Recent events suggest that the financial system in general, and the banking system in particular, still have serious issues to resolve before we, the general public, can be confident that all the outstanding misselling issues have been resolved; that the biggest banks have dealt adequately with their misselling liabilities and that they are properly capitalised and ethically run, complying with their duty to their customers and to the regulator to treat their customers fairly.
Let us start with the alleged missale of interest rate hedges and the more exotic variants, such as interest rate caps and collars. These products are intended to protect the customer against interest rate risk. In principle, therefore, they can meet customers’ needs as they provide greater certainty over future loan repayments. However, these products can also be very complex and, therefore, susceptible to misselling.
The FSA has carried out a review, as a result of which it has said that it “has found serious failings in the sale of interest rate hedging products to small and medium sized businesses. We have evidence which raises concerns about the sales we have reviewed in certain banks. These concerns include (i) inappropriate sales of more complex varieties of interest rate hedging products (such as structured collars) and (ii) a number of poor sales practices used in selling other interest rate hedging products. We also found that sales rewards and incentive schemes could have exacerbated the risk of poor sales practice. Practices varied across banks but we found sufficient evidence of poor practices to justify action by the FSA.
“Interest rate hedging products can be an appropriate product when properly sold in the right circumstances. However, when sold to customers who are likely to lack expertise and understanding of the product… some interest rate hedging products may be inappropriate.”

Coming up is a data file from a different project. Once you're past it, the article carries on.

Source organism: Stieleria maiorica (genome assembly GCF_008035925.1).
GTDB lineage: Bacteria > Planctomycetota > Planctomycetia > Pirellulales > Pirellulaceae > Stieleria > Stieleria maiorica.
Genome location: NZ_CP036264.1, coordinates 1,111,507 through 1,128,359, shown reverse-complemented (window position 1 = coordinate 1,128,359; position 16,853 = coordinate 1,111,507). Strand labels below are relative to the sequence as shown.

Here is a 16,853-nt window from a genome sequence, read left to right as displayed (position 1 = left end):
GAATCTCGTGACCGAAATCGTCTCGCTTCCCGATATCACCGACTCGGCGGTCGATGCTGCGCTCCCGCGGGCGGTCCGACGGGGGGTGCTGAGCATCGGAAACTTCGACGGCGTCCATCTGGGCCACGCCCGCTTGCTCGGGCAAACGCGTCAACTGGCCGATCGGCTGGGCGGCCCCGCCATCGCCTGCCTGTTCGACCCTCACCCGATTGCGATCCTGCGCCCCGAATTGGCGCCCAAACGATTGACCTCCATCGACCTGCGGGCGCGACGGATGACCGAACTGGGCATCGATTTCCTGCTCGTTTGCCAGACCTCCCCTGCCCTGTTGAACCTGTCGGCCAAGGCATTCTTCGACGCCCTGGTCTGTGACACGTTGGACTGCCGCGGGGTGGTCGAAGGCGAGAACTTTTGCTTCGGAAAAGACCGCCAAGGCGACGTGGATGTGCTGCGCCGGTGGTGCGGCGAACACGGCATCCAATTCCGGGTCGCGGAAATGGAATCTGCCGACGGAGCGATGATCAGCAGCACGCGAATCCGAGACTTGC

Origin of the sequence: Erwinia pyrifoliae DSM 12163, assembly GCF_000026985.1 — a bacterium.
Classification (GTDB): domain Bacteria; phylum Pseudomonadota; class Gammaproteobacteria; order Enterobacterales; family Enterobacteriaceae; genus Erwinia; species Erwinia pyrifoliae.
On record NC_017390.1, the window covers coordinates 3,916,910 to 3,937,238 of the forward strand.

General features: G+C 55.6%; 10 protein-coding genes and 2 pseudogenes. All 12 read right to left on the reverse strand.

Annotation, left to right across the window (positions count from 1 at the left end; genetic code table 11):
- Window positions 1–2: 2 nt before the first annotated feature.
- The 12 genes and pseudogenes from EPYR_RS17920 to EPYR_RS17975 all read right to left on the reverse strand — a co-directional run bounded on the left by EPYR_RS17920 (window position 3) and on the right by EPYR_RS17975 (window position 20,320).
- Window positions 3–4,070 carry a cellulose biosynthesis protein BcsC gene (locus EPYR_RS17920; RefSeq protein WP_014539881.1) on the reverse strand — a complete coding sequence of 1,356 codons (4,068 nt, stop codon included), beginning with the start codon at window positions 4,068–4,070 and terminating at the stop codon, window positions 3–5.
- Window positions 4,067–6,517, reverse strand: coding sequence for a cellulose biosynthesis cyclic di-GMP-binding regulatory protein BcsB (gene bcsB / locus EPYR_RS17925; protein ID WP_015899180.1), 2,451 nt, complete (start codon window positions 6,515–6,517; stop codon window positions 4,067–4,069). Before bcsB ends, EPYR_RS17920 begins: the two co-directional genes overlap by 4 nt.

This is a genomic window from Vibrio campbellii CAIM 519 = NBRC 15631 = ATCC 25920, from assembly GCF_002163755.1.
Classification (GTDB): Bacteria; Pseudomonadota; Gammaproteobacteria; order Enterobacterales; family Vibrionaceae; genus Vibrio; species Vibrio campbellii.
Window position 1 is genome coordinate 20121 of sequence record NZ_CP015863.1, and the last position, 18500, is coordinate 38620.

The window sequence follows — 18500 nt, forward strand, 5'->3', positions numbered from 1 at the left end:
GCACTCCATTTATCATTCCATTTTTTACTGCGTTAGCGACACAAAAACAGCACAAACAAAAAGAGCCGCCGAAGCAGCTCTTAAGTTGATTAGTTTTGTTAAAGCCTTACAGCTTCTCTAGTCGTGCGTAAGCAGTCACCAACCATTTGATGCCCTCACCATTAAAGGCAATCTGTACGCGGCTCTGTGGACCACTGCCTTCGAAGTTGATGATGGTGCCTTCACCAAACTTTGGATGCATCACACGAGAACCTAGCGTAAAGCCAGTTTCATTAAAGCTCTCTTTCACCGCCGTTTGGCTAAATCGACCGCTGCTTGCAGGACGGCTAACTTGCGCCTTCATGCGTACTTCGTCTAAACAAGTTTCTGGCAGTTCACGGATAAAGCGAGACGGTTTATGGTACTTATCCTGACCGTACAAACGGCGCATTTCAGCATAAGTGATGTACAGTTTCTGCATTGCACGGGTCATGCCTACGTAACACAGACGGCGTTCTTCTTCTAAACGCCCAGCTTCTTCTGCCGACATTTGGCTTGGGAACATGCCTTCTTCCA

In order to provide a swift solution for customers, the FSA has reached agreement with Barclays, HSBC, Lloyds and RBS and NatWest to provide appropriate redress where misselling has occurred. Seven other banks have also voluntarily joined in the review.
On top of the missale of hedging derivatives, the scandal that some banks have taken part in the rigging of the Libor rates has now been exposed. It follows as the night does the day that the Libor rigging issue is likely to be relevant to the misselling of interest rate hedging products in which the underlying interest rate is referable to one of the many different Libor rates.
There is a case making its way through the High Court in which some borrowers from Barclays have made the connection between the misselling of such products and the rigging of Libor. The borrowers are companies in the Guardian Care Homes group of companies, and they have recently got permission from the court to amend the way in which they were intending to put their cases, to also allege fraud against Barclays at the trial when (and if) it takes place.
Their allegation is that Barclays required, as part of the overall financing, that the borrowers enter into hedging contracts of a somewhat exotic variety, namely a swap and a collar.
The effect was that, although fixing the borrowers’ interest liability, it had the commercial effect of exposing them to movements in the Libor floating rate. The borrowers’ rate of interest was effectively fixed at around 5 per cent, but the lower that Libor floated below that fixed rate, the more the borrowers would be liable to pay.